Last presidential elections in Belarus were a significant test not only for the society and opposition, but first and foremost for Lukashenko’s regime. The events of the presidential campaign showed that Lukashenko didn’t plan to play democracy and accede to minimum concessions to the opposition. The campaign turned into mass cleansing aimed against the whole democratic community and against everything that’s just a little different from official political line. Tough measures of state power reached their climax and showed that Lukashenko was by no means going to yield up the power.
Another testimony to the political inertia of the Belorussian regime became regional elections, in the course of which the society as well as the opposition was involved minimally, however, the effort of local authorities and commissions was coordinated. Also the representatives of Central Election Commission were unpleasantly surprised at the absence of any activity either of the Belarus society or candidates into local soviets. It’s to be said that in the period of Lukasheno’s rule an inertial mechanism of election conduction was formed and brought into life on any level, which may be defined as a self-recruiting campaign.
Simultaneously, one has to mention the fact that the 2006 election campaign was under way in a relatively favourable international and economic conjuncture, i.e. without the external pressure of Russia, which maintained a “status quo” in relation to the Belorussian regime up to the beginning of 2007.
The conditions of election realisation
The oncoming 2008 elections will be under way under completely different foreign-political and inner-political conditions. There will be a growing tension inside the entire political system. Gas conflict with Russia, the increase of expenditures on living and the growth of food prices and inflation as well as the removal of discounts will to a large extent affect the relations between the society and governmental policy. In spite of this, the mentioned factors will hardly stir up open and mass protests against the establishment. As a last resort, if the economic and social situation starts to get worse, this won’t happen thus much rapidly so that a massive collapse of the economic system could set in, which may become the cause of mass appearances. Moreover, the propaganda along with the perpetual administratively-repressive apparatus can prevent the formation of a negative public opinion for a longer period.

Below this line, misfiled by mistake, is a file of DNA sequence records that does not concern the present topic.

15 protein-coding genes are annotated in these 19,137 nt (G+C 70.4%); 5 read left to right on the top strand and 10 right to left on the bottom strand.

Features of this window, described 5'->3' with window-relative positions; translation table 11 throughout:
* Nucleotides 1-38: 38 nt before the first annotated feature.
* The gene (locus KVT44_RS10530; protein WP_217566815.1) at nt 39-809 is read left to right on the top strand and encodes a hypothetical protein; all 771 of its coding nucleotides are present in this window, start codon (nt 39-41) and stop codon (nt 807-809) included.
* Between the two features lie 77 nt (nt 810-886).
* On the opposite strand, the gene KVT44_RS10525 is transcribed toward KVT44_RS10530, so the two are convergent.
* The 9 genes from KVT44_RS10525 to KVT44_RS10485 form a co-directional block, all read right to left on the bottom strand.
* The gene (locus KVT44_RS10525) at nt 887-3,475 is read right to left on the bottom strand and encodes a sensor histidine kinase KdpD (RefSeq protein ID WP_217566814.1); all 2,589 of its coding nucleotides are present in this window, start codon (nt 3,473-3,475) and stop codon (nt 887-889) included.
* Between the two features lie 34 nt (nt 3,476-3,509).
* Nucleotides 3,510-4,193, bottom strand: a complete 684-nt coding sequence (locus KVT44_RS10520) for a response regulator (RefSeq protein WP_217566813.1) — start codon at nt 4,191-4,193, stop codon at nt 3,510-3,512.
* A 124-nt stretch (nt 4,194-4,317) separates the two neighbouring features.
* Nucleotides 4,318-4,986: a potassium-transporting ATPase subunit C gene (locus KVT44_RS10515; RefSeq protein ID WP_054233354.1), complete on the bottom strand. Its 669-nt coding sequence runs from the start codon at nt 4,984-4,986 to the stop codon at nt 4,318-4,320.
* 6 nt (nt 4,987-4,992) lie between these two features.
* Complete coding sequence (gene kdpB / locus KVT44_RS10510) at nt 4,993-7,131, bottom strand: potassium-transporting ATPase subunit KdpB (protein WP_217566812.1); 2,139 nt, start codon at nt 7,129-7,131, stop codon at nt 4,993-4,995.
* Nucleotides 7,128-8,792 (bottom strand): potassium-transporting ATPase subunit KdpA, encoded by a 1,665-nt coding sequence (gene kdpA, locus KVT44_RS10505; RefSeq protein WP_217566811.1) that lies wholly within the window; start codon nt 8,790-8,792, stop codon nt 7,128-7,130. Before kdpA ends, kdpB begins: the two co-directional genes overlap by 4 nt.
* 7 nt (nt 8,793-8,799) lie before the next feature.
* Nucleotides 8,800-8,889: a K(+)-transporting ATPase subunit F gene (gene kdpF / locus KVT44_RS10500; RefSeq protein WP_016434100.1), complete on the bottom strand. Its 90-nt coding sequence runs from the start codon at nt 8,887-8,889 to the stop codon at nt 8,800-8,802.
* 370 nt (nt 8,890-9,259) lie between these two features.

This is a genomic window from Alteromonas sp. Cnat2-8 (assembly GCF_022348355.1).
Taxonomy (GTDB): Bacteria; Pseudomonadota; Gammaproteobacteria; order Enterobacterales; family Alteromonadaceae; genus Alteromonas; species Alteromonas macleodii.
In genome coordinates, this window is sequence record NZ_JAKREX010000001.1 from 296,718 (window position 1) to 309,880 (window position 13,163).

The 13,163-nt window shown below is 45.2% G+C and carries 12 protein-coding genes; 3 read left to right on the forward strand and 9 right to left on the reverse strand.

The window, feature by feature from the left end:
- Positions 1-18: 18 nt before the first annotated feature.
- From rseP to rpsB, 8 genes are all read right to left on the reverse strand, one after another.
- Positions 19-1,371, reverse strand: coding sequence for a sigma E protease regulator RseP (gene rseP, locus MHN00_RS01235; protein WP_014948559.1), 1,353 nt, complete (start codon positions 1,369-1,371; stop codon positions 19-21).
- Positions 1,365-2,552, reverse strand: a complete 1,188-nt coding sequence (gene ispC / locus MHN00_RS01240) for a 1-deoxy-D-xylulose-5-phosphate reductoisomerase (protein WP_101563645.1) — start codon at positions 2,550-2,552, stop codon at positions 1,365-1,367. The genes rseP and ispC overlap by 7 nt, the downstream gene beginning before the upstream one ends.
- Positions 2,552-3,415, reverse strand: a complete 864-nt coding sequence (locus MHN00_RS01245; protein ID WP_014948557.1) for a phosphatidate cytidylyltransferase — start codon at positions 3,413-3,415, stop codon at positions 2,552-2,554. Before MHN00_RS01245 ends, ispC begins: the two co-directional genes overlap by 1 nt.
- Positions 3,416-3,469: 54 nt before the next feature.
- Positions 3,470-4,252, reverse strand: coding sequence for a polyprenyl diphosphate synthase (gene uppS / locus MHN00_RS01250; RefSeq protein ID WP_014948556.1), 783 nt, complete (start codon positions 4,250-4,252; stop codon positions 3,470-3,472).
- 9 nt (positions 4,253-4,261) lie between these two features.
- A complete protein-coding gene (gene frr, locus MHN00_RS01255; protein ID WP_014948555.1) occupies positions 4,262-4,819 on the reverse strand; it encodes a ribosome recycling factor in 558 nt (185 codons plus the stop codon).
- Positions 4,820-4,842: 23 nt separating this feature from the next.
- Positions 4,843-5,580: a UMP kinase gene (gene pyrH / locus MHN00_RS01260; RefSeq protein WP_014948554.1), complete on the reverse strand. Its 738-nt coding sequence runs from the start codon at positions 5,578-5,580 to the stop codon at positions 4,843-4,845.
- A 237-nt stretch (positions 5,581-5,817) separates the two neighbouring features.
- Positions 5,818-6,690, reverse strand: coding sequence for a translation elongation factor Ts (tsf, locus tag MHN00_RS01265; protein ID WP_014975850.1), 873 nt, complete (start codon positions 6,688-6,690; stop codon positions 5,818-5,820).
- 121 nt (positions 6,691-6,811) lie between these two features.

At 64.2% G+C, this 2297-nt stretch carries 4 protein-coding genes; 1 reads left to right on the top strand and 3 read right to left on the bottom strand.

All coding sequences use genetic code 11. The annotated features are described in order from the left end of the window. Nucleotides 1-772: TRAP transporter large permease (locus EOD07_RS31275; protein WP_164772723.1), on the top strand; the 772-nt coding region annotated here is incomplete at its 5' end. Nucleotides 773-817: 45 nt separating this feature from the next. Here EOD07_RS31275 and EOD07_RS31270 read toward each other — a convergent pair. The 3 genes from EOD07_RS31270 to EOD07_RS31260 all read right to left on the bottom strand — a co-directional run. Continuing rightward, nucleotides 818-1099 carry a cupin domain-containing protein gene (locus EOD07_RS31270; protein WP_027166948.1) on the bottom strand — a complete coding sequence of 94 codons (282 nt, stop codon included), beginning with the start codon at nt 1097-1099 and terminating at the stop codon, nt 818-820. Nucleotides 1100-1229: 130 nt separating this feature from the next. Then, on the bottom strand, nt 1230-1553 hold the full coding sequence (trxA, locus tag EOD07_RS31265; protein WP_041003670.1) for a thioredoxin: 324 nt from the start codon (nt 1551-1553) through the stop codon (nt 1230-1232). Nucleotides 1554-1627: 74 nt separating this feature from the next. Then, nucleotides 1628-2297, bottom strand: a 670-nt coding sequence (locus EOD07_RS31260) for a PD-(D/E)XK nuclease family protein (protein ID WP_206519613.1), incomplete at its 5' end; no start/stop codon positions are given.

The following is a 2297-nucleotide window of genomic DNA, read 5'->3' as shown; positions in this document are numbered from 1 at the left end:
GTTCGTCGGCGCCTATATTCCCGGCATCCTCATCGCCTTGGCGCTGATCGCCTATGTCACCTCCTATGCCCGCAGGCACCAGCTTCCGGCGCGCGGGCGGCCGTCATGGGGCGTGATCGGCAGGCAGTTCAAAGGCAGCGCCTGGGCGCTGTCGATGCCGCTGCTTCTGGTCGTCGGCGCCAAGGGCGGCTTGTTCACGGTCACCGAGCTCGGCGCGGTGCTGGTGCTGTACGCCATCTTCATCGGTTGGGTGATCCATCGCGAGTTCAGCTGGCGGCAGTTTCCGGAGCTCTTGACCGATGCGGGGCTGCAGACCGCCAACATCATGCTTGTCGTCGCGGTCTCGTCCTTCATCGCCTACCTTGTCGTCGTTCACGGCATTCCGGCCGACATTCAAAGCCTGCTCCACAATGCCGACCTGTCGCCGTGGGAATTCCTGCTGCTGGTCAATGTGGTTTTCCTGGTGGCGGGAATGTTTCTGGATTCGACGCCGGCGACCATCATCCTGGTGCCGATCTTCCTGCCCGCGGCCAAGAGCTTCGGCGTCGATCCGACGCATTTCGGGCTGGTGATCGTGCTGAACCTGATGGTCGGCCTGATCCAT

One of the most crucial preconditions for a “successful course” of the 2008 election campaign will be the position of Russia and its perception of steps which the Belorussian state power will make in order to secure its victory in parliamentary elections. Till 2008, the Belorussian regime acted in the form of reprisals and the counterfeiting of election results with the tacit consent of Russia accepting any election and referendum results. It concurrently upheld Belarus by any possible means in the international arena irrespective of the international community’s criticism. Under the conditions of a sharp conflict with Russia, the securing of similar political support of Minsk from the side of Moscow will be rather complicated.
It’s impossible for Minsk to deal with a double political isolation. Owing to the deterioration of relations with the EU as well as Russia, Lukashenko will be forced to make a choice between the East and the West. If Lukashenko decides for the West, he will have to allow at least several representatives of the opposition to enter the Parliament showing thus readiness for state democratisation to the EU and the US. However, this process might not be launched at all in reality. In the case of Lukashenko’s decision for Moscow’s support, he will have to surrender the strategic branches of Belorussian economy to Russian corporations. This would indisputably mean the reinforcement of Russia’s control over Belarus. Neither the first nor the second variant can satisfy the Belorussian establishment. Democratisation as well as the increase of Russian influence will sooner or later remove Lukashenko from power.
Meanwhile, there is no reason for doubts that the ruling elite possesses administrative and psychological tools by means of which it is capable of conducting the parliamentary election campaign in the spirit of the 2004 and 2006 campaigns. The enfeeblement of pressure on the society and democratic opposition could bring a further strengthening of the political activity of the most radical part of the society. This would pose an internal political threat for the regime and in the future it could cause that political processes will become uncontrollable.